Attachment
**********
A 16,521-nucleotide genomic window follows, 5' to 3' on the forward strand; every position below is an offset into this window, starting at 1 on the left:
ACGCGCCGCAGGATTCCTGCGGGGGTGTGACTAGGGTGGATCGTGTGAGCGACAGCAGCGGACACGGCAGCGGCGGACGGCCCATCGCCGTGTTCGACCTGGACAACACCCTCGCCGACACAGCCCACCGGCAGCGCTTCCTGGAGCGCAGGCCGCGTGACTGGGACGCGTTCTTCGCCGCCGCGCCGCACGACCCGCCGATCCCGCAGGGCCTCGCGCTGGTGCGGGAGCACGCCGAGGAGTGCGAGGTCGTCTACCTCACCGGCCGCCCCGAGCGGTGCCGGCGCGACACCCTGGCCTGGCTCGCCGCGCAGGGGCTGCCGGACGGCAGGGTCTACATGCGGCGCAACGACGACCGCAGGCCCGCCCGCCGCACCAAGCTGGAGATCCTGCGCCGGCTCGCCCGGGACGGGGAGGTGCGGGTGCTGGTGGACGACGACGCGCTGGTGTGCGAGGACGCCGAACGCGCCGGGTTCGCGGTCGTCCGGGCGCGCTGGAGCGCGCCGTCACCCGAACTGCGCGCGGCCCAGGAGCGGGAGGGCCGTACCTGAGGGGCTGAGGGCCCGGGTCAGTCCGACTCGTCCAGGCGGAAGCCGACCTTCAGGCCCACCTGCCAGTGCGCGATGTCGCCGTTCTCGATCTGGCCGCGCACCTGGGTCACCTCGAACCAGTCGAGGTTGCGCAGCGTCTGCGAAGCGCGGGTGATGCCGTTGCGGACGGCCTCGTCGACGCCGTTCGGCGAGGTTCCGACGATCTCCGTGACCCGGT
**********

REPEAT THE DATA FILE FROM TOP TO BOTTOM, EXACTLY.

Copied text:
A 16,521-nucleotide genomic window follows, 5' to 3' on the forward strand; every position below is an offset into this window, starting at 1 on the left:
ACGCGCCGCAGGATTCCTGCGGGGGTGTGACTAGGGTGGATCGTGTGAGCGACAGCAGCGGACACGGCAGCGGCGGACGGCCCATCGCCGTGTTCGACCTGGACAACACCCTCGCCGACACAGCCCACCGGCAGCGCTTCCTGGAGCGCAGGCCGCGTGACTGGGACGCGTTCTTCGCCGCCGCGCCGCACGACCCGCCGATCCCGCAGGGCCTCGCGCTGGTGCGGGAGCACGCCGAGGAGTGCGAGGTCGTCTACCTCACCGGCCGCCCCGAGCGGTGCCGGCGCGACACCCTGGCCTGGCTCGCCGCGCAGGGGCTGCCGGACGGCAGGGTCTACATGCGGCGCAACGACGACCGCAGGCCCGCCCGCCGCACCAAGCTGGAGATCCTGCGCCGGCTCGCCCGGGACGGGGAGGTGCGGGTGCTGGTGGACGACGACGCGCTGGTGTGCGAGGACGCCGAACGCGCCGGGTTCGCGGTCGTCCGGGCGCGCTGGAGCGCGCCGTCACCCGAACTGCGCGCGGCCCAGGAGCGGGAGGGCCGTACCTGAGGGGCTGAGGGCCCGGGTCAGTCCGACTCGTCCAGGCGGAAGCCGACCTTCAGGCCCACCTGCCAGTGCGCGATGTCGCCGTTCTCGATCTGGCCGCGCACCTGGGTCACCTCGAACCAGTCGAGGTTGCGCAGCGTCTGCGAAGCGCGGGTGATGCCGTTGCGGACGGCCTCGTCGACGCCGTTCGGCGAGGTTCCGACGATCTCCGTGACCCGGT